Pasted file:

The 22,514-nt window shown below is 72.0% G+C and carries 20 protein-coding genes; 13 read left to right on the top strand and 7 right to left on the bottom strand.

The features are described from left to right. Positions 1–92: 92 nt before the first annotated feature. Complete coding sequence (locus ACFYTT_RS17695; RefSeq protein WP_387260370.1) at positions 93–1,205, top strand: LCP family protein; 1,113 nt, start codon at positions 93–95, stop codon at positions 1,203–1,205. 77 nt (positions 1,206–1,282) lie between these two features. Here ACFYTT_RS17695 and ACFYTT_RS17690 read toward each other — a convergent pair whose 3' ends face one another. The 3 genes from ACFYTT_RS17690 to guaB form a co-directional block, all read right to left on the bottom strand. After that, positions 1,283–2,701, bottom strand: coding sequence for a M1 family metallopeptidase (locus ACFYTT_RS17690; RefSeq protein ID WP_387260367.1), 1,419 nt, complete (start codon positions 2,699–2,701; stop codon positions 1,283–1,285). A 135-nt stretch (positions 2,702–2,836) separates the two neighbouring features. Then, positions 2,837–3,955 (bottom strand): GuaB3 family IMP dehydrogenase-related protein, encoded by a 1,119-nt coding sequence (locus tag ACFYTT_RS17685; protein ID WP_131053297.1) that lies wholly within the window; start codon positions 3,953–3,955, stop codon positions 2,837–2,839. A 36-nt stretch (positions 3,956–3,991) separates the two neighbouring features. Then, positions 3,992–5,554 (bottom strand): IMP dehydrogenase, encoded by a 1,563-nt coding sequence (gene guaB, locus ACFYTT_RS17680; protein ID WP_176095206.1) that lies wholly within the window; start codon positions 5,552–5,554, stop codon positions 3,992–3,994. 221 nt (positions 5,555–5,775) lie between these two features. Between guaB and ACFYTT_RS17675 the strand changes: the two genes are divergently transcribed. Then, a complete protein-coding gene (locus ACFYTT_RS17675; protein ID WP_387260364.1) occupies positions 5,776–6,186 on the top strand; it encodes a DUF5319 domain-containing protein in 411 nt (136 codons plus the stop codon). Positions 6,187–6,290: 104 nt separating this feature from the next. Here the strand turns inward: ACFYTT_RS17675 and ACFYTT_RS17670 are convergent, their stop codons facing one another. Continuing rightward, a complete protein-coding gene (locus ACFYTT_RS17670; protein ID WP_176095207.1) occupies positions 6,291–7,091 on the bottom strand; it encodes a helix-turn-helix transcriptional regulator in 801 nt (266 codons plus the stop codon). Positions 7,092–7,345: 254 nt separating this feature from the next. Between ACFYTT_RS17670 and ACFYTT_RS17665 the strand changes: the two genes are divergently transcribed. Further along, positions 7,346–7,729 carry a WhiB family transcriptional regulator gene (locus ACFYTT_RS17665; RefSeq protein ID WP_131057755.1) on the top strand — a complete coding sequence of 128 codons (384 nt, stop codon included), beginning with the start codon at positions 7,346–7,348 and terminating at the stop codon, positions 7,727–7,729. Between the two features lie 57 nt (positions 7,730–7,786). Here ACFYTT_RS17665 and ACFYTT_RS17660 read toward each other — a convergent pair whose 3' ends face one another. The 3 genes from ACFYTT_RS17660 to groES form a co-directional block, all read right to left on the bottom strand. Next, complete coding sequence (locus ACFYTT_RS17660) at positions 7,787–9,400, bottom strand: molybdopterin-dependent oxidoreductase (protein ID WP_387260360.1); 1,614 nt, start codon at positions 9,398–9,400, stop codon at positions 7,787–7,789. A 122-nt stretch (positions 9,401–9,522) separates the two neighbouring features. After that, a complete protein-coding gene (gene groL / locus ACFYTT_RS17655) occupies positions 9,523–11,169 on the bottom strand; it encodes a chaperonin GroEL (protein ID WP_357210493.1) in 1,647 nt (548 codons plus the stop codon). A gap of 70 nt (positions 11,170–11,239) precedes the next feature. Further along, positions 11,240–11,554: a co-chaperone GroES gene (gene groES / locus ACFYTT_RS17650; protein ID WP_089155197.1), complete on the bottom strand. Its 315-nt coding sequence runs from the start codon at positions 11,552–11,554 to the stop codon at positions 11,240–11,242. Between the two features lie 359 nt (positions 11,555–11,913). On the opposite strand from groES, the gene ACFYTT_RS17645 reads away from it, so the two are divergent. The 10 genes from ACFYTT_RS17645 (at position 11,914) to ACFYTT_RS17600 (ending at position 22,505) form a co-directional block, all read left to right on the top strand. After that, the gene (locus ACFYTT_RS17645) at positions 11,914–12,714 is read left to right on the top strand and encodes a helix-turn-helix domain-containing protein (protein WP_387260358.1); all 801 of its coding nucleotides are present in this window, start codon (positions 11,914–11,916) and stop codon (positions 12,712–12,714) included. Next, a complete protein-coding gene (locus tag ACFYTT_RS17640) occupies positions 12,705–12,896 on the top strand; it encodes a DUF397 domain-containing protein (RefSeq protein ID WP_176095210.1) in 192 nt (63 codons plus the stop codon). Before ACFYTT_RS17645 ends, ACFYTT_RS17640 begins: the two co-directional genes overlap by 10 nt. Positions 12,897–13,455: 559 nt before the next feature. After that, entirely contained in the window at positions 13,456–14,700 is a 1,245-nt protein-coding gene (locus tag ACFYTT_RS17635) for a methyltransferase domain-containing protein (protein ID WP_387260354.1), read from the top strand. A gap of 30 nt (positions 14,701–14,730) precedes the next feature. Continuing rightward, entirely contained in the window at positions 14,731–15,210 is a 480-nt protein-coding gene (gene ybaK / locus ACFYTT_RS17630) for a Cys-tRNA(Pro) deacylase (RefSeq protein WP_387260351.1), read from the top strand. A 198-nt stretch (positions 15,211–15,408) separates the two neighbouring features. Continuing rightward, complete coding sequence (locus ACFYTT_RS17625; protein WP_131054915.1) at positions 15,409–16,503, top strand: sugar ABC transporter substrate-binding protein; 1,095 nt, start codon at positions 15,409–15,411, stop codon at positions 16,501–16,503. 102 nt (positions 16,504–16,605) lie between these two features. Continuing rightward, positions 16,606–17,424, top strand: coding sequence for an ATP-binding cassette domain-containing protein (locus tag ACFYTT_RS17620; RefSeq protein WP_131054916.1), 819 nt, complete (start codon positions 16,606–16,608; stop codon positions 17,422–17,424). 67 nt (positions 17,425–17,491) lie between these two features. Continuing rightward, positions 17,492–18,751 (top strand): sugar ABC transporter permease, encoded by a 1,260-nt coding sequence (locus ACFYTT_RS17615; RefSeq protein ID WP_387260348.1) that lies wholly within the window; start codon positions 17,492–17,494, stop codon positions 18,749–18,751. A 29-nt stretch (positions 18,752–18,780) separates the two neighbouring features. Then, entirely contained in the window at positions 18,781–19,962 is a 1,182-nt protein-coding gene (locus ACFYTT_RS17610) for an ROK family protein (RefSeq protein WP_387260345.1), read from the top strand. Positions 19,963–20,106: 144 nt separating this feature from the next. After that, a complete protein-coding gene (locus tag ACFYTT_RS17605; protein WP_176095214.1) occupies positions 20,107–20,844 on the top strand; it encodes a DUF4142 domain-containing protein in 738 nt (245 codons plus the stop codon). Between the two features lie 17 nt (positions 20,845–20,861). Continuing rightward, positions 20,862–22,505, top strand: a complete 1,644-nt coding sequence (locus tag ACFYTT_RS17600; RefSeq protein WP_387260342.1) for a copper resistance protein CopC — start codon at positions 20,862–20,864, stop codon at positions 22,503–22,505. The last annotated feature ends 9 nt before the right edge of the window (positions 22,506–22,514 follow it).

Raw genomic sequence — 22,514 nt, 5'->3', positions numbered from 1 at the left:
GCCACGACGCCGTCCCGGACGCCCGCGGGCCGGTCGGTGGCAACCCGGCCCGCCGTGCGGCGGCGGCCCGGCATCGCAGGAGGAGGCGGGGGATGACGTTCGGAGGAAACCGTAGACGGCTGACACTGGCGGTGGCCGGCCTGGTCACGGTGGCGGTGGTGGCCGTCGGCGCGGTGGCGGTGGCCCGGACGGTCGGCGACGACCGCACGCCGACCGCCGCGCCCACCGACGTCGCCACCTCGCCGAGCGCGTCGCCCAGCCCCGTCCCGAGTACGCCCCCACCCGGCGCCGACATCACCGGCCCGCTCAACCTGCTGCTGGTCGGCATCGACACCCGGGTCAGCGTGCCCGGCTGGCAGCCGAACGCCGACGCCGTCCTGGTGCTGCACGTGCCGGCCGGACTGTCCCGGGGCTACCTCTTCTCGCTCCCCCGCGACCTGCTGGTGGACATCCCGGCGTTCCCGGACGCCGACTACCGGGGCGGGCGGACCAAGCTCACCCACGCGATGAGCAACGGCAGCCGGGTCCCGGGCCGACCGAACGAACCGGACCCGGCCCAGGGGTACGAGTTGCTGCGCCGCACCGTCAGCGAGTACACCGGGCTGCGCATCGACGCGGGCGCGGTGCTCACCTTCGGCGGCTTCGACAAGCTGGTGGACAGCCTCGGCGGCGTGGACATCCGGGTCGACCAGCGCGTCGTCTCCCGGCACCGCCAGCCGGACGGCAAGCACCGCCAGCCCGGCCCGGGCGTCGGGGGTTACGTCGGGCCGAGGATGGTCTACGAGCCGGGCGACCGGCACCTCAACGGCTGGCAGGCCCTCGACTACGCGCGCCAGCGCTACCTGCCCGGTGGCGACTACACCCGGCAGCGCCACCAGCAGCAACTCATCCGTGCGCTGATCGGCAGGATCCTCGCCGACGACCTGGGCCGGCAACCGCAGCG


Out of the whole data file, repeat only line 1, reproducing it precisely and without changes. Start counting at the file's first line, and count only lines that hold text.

The 22,514-nt window shown below is 72.0% G+C and carries 20 protein-coding genes; 13 read left to right on the top strand and 7 right to left on the bottom strand.